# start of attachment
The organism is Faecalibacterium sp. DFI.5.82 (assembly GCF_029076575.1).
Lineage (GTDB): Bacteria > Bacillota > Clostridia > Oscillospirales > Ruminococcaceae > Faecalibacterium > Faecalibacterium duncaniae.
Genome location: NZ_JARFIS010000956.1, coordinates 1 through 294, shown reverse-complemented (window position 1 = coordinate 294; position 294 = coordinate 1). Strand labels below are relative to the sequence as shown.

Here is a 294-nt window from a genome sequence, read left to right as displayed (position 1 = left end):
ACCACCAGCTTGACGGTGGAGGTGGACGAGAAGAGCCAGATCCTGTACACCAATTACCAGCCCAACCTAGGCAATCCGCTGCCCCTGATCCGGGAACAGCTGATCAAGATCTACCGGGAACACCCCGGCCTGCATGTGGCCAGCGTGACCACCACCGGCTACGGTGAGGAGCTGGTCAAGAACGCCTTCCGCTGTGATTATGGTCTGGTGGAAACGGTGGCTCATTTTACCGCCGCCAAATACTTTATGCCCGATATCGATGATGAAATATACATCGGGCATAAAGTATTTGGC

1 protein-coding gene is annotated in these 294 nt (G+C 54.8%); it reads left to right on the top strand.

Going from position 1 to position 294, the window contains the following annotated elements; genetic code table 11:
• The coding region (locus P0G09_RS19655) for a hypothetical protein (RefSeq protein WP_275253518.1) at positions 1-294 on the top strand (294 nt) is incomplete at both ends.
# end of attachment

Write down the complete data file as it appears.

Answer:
The organism is Faecalibacterium sp. DFI.5.82 (assembly GCF_029076575.1).
Lineage (GTDB): Bacteria > Bacillota > Clostridia > Oscillospirales > Ruminococcaceae > Faecalibacterium > Faecalibacterium duncaniae.
Genome location: NZ_JARFIS010000956.1, coordinates 1 through 294, shown reverse-complemented (window position 1 = coordinate 294; position 294 = coordinate 1). Strand labels below are relative to the sequence as shown.

Here is a 294-nt window from a genome sequence, read left to right as displayed (position 1 = left end):
ACCACCAGCTTGACGGTGGAGGTGGACGAGAAGAGCCAGATCCTGTACACCAATTACCAGCCCAACCTAGGCAATCCGCTGCCCCTGATCCGGGAACAGCTGATCAAGATCTACCGGGAACACCCCGGCCTGCATGTGGCCAGCGTGACCACCACCGGCTACGGTGAGGAGCTGGTCAAGAACGCCTTCCGCTGTGATTATGGTCTGGTGGAAACGGTGGCTCATTTTACCGCCGCCAAATACTTTATGCCCGATATCGATGATGAAATATACATCGGGCATAAAGTATTTGGC

1 protein-coding gene is annotated in these 294 nt (G+C 54.8%); it reads left to right on the top strand.

Going from position 1 to position 294, the window contains the following annotated elements; genetic code table 11:
• The coding region (locus P0G09_RS19655) for a hypothetical protein (RefSeq protein WP_275253518.1) at positions 1-294 on the top strand (294 nt) is incomplete at both ends.